See how one couple transformed an underused space into a true garden destination
Long and narrow side yards are often overlooked as valuable garden real estate. It's easy to treat them simply as pass-throughs between the front and backyards. But with a little planning and ingenuity, you can turn your side yard into an inviting garden destination.
When Samantha Dardick Mier and Joel Mier bought their first house in San Jose, they wanted an easily accessible space for backyard entertaining. But the main way to the garden was through doors that opened from the house into a side yard. The couple decided to transform both that side yard and the other one to meet their outdoor-living needs.
Side yard 1: journey through flowers
Before the makeover, one of the 14- by 35-foot yards contained only a straight cement driveway and a narrow planting strip along the fence. The Miers asked friends to help them jackhammer and remove the paving. Then Samantha ― who grew up on an organic subsistence farm but didn't have any ornamental-gardening experience ― gathered ideas from neighboring gardens, researched landscape design, and sketched a plan.
A meandering 30-inch-wide path forms a major element of this side yard. Because it's gently curved, the path makes the narrow space feel broader, and forces people to slow down to appreciate the blooming borders beside it. Made of aggregate concrete and installed by a contractor, it also provides a stable surface where the Miers' kids ― Amanda, 8, and Cole, 5 ― can ride their scooters.
To create a mood of abundance, Samantha packed the beds next to the path with blooming plants, including daylilies, lamb's ears, penstemon, society garlic, and hot pink verbena. Several, including Shasta daisies from Joel's grandfather and Peruvian lilies (Alstroemeria) from a friend, were gifts. "I wanted it to feel like you were wandering though a plethora of color," she says. One alluring bed also helps draw attention downward instead of up toward a neighbor's imposing two-story house.
Samantha rarely purchases plants ― she regularly divides what she has, and gives away many that she doesn't have space for. She also lets bloomers like alyssum, coreopsis, and lobelia reseed freely. "That way you don't always have to buy new plants," she says.
The plants, layered from shortest in front to tallest in back, are watered by an automatic drip-irrigation system and fed with springtime applications of organic compost and chicken manure.
A spacious patio, which allows plenty of room for family meals and entertaining, is the ideal spot from which to view the entire side garden. At the front end, a Dutch door framed with a sturdy arbor is designed as both a focal point and an entry portal; at the back end, beyond the beds, a crape myrtle marks a colorful transition to the backyard. The tree bears rose-pink blooms in summer.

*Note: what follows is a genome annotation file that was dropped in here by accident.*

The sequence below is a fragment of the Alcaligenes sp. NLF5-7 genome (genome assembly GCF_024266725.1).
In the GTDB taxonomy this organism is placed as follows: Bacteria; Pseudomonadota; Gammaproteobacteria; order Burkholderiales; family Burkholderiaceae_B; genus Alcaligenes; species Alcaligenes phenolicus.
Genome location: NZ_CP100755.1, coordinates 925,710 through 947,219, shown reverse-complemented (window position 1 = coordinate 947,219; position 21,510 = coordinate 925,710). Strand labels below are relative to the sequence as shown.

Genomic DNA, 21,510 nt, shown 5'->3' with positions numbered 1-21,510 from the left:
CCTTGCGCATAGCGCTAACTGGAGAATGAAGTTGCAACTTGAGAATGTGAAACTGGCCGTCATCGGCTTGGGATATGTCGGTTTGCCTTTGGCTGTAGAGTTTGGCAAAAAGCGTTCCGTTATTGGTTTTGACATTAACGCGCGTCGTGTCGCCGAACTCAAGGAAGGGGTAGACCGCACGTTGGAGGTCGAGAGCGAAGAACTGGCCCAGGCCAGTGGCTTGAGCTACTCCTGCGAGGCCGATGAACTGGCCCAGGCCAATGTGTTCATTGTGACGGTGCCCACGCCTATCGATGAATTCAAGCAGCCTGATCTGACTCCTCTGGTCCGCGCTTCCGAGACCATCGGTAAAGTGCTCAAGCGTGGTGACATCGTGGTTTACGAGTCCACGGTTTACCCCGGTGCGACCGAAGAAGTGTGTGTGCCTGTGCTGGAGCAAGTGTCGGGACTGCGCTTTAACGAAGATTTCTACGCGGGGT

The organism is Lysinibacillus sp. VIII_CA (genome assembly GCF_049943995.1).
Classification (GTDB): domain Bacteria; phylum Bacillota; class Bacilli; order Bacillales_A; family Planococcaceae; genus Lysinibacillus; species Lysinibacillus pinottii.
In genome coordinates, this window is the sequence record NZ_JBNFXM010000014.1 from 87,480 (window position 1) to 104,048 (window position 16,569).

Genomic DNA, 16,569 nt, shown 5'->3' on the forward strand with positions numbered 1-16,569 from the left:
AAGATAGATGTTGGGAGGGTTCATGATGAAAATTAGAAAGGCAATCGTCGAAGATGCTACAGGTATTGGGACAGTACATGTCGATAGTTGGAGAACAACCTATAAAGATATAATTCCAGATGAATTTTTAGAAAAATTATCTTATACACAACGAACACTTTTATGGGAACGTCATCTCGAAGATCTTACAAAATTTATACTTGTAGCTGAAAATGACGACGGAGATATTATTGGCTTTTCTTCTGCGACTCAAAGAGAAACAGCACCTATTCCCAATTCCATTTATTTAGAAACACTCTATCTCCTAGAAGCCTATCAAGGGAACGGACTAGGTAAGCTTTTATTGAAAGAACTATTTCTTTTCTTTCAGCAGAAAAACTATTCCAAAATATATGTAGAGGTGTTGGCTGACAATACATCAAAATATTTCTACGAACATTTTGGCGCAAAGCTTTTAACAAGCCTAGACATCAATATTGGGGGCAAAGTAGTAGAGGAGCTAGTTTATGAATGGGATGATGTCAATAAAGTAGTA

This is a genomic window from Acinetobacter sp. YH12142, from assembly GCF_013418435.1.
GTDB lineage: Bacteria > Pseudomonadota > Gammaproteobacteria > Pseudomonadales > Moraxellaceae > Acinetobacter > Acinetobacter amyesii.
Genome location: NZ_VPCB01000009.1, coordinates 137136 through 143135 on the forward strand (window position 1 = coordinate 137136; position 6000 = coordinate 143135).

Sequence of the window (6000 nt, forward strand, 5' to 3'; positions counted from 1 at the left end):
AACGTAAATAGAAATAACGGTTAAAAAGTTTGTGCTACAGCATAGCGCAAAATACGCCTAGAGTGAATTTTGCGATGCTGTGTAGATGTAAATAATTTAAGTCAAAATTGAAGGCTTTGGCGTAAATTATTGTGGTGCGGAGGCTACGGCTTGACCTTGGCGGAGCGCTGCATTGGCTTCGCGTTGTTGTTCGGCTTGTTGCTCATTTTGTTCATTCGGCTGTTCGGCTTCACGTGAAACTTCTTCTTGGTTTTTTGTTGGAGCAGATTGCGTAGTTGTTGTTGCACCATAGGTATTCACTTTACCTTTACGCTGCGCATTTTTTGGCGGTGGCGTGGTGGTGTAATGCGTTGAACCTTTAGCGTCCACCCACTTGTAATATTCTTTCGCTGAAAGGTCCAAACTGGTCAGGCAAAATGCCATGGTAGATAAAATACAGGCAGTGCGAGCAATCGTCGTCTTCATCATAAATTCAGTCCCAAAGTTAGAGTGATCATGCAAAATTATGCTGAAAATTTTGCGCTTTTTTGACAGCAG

Side yard 2: room for work and play
In the family's other side yard, the couple removed a hulking tree that shaded an otherwise sunny space. Then Samantha built five raised beds, adding roughly 60 square feet for growing herbs and vegetables. There's enough room left over for a small expanse of lawn for the kids' play structures (visible from the kitchen window so Samantha can keep an eye on them). This yard has served as a place for Amanda and Cole to garden too; in fact, they've used it as a science lab of sorts to learn about compost, nutrients, and beneficial insects.
The Miers' revamped side yards provide all the outdoor living features they wanted. "Our family enjoys the garden every day in nice weather," Samantha says.
Tips for designing a side yard
Watch for design ideas and for plants that do particularly well in your area. "Walk around and see what you like, then ask people about their plants," Samantha Dardick Mier advises. "Don't be shy."
A winding path, rather than a straight one, makes a narrow space feel less like a bowling alley. The Miers also used bands of brick to visually break up the path.
Limit your palette
Too many colors can make a small space look messy. The first year Samantha gardened, she put all the plants she bought and got as gifts into the beds. "It was too wild," she says. "Now I try to stick with a color scheme of purple, pink, yellow, and a little white."
Stay on top of maintenance
Overgrown plants can quickly dominate a compact area. Samantha spends about an hour per week weeding, deadheading, and cutting back any plant that has grown out of bounds. She regularly trims back any plants that wander too far into the path.
Info: Jon Buerk, J. Buerk Landscape/Maintenance, San Jose (408/348-6019)